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What Are Considered to Be Abusive or Fraudulent Practices in Bankruptcy?



Bankruptcy fraud and abuse is a major problem that impacts creditors and taxpayers alike. More than one million bankruptcy cases are filed annually. With that increase in filings comes a proportional increase in fraud, abuse, and criminal conduct. The Department of Justice approximates that as many as 10 percent of all bankruptcies involve fraud.

Types of Bankruptcy Fraud

The most common types of bankruptcy fraud uncovered in recent prosecutorial initiatives include:

  • concealing assets
  • serial bankruptcy case filings
  • disclosure omissions
  • fraudulent transfers

Concealment under bankruptcy laws is not limited to solely hiding assets; preventing the discovery of an asset and withholding awareness of that asset are included. Debtors have affirmative duties to schedule all estate property in filings. Failure to include an asset in filings can amount to concealment.

Such asset concealment can occur prior to or after bankruptcy filing, although the majority of offenses occur during contemplation of bankruptcy. Other bankruptcy offenses include unreported income, undervalued assets, unscheduled real estate and personal property, and knowingly omitted assets or claims.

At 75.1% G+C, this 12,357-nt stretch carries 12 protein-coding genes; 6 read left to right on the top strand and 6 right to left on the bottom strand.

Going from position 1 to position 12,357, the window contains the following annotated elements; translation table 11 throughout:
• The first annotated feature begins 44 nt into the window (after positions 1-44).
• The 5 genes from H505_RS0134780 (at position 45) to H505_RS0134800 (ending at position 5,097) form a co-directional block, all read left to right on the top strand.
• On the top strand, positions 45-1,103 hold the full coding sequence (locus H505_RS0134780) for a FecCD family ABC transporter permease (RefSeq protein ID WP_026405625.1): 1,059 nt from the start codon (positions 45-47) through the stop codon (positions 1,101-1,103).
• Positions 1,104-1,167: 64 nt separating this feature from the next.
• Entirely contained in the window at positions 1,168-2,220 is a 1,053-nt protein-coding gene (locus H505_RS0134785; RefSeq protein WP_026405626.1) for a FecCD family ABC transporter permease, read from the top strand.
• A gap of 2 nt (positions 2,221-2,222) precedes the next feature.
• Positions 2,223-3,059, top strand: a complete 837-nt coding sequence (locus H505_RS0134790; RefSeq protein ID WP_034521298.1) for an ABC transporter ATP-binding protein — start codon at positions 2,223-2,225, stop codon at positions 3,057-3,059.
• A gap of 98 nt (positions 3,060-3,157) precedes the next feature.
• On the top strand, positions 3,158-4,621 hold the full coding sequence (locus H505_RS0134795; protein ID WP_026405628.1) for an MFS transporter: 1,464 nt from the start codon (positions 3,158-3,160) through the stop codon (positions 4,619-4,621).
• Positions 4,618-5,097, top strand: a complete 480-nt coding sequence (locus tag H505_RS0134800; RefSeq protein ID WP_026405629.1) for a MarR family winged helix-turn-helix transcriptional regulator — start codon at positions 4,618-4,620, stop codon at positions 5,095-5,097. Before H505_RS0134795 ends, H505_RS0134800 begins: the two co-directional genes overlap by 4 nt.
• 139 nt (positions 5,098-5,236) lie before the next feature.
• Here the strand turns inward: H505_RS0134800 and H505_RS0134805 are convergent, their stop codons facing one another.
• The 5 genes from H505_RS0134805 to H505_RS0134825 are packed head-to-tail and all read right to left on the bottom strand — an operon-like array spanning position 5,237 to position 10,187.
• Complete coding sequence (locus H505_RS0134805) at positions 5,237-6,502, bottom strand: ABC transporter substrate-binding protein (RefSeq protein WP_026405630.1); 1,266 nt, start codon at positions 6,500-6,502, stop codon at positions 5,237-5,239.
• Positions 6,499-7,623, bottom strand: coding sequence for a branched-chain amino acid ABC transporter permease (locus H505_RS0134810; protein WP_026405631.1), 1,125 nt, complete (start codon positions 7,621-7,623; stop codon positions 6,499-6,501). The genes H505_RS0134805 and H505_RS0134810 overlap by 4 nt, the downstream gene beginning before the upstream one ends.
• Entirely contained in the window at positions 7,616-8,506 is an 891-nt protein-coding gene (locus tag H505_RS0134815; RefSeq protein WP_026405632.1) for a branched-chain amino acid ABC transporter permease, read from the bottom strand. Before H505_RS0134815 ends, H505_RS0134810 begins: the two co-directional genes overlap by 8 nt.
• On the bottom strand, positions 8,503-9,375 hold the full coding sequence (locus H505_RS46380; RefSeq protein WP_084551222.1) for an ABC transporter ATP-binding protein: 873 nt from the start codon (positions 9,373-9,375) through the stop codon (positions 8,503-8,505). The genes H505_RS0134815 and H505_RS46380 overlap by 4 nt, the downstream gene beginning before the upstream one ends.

The United States Trustee Program

Fortunately, there is a mechanism in place for regulating bankruptcy and safeguarding the system's integrity. That mechanism is the United States Trustee Program. The Trustee Program counts on the Chapter 7 panel trustees in each district to uncover fraud, abuse, and criminal activity, and to refer appropriate cases for criminal prosecution. The trustee program relies heavily upon U.S. attorneys and law enforcement agencies to assist with prosecuting fraud, abuse, and criminal activity in bankruptcy.

The trustee program is understandably heavily invested in this charge and has devoted appreciable resources to the mission. In past years, the number of referrals and resulting prosecutions were low, but thanks to a dedication of more funds, resources, and higher profile efforts, the numbers of prosecutions are on an upswing.

The Department of Justice has affirmed that prosecution of bankruptcy crimes and abuses is a top initiative with its Operation Total Disclosure campaign, initiating with the U.S. Attorney General's Office and trickling down to state and local levels. The IRS Criminal Investigation's Bankruptcy Fraud Program also assists in investigating bankruptcy fraud and refers appropriate cases for prosecution to the Department of Justice.